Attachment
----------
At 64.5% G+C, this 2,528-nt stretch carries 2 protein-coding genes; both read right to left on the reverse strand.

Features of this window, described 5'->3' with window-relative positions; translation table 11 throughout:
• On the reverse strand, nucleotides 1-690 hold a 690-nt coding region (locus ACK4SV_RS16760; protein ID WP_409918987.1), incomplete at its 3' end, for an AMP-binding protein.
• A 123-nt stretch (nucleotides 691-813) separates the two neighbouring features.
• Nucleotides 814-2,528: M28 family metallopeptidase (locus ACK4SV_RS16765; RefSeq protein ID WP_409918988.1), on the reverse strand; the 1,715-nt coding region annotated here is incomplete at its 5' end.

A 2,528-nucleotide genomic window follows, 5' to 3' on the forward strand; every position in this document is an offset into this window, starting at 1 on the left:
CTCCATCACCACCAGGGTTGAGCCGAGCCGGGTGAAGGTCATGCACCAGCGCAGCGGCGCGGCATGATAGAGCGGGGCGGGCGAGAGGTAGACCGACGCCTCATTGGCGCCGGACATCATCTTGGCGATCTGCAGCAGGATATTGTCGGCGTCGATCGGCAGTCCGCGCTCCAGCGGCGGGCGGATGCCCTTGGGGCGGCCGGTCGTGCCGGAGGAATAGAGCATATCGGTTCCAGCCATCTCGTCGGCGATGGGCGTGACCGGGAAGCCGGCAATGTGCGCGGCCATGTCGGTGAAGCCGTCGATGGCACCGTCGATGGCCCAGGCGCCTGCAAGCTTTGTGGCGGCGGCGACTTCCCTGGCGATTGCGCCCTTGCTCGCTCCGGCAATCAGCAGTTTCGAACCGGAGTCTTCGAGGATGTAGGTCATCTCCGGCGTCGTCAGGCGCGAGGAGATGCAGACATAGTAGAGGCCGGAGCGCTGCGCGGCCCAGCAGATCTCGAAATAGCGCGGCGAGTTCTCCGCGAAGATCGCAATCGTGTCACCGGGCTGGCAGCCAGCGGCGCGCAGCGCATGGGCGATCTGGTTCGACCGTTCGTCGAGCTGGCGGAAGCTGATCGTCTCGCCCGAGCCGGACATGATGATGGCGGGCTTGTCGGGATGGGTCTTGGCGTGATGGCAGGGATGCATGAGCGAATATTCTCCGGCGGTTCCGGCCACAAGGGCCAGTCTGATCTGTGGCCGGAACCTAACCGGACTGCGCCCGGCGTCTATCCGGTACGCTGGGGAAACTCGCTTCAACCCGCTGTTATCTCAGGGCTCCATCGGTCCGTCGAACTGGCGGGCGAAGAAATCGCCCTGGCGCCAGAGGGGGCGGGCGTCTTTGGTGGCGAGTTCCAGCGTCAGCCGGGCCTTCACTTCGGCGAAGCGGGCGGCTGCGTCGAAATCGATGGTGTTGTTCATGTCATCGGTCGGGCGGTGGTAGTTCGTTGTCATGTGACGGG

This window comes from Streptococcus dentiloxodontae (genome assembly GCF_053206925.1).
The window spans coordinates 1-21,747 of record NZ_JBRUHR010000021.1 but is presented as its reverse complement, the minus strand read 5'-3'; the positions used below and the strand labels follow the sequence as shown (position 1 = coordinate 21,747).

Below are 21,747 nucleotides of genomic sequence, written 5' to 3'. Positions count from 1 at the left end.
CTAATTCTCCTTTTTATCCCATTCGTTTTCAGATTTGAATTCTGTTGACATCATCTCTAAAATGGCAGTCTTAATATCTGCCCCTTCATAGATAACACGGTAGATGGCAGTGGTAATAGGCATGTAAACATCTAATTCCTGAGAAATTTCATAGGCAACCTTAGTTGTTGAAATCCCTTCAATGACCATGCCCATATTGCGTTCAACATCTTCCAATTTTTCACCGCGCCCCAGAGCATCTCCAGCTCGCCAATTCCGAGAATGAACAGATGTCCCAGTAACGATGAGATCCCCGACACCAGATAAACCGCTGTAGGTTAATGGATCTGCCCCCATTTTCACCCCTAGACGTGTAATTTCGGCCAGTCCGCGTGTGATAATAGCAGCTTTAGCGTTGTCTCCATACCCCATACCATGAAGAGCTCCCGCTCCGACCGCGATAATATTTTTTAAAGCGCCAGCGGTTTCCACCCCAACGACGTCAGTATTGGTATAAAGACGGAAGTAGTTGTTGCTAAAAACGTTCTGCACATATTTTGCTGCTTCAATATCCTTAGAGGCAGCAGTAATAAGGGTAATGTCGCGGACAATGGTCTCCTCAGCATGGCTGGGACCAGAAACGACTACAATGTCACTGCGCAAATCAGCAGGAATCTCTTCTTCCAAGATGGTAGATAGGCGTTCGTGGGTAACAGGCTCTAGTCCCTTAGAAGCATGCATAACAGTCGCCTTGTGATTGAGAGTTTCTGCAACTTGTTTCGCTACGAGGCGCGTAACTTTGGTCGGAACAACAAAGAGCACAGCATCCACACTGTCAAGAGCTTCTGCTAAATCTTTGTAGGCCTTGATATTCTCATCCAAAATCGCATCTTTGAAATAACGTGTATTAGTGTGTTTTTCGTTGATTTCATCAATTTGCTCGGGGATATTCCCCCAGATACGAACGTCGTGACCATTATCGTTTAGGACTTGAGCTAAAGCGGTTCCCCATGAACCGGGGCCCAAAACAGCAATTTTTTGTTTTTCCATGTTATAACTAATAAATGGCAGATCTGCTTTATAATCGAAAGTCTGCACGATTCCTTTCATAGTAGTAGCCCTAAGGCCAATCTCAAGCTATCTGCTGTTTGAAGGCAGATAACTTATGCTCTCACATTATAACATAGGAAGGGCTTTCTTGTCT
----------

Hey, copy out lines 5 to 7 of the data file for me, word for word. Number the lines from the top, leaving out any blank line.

• Nucleotides 814-2,528: M28 family metallopeptidase (locus ACK4SV_RS16765; RefSeq protein ID WP_409918988.1), on the reverse strand; the 1,715-nt coding region annotated here is incomplete at its 5' end.

A 2,528-nucleotide genomic window follows, 5' to 3' on the forward strand; every position in this document is an offset into this window, starting at 1 on the left:
CTCCATCACCACCAGGGTTGAGCCGAGCCGGGTGAAGGTCATGCACCAGCGCAGCGGCGCGGCATGATAGAGCGGGGCGGGCGAGAGGTAGACCGACGCCTCATTGGCGCCGGACATCATCTTGGCGATCTGCAGCAGGATATTGTCGGCGTCGATCGGCAGTCCGCGCTCCAGCGGCGGGCGGATGCCCTTGGGGCGGCCGGTCGTGCCGGAGGAATAGAGCATATCGGTTCCAGCCATCTCGTCGGCGATGGGCGTGACCGGGAAGCCGGCAATGTGCGCGGCCATGTCGGTGAAGCCGTCGATGGCACCGTCGATGGCCCAGGCGCCTGCAAGCTTTGTGGCGGCGGCGACTTCCCTGGCGATTGCGCCCTTGCTCGCTCCGGCAATCAGCAGTTTCGAACCGGAGTCTTCGAGGATGTAGGTCATCTCCGGCGTCGTCAGGCGCGAGGAGATGCAGACATAGTAGAGGCCGGAGCGCTGCGCGGCCCAGCAGATCTCGAAATAGCGCGGCGAGTTCTCCGCGAAGATCGCAATCGTGTCACCGGGCTGGCAGCCAGCGGCGCGCAGCGCATGGGCGATCTGGTTCGACCGTTCGTCGAGCTGGCGGAAGCTGATCGTCTCGCCCGAGCCGGACATGATGATGGCGGGCTTGTCGGGATGGGTCTTGGCGTGATGGCAGGGATGCATGAGCGAATATTCTCCGGCGGTTCCGGCCACAAGGGCCAGTCTGATCTGTGGCCGGAACCTAACCGGACTGCGCCCGGCGTCTATCCGGTACGCTGGGGAAACTCGCTTCAACCCGCTGTTATCTCAGGGCTCCATCGGTCCGTCGAACTGGCGGGCGAAGAAATCGCCCTGGCGCCAGAGGGGGCGGGCGTCTTTGGTGGCGAGTTCCAGCGTCAGCCGGGCCTTCACTTCGGCGAAGCGGGCGGCTGCGTCGAAATCGATGGTGTTGTTCATGTCATCGGTCGGGCGGTGGTAGTTCGTTGTCATGTGACGGG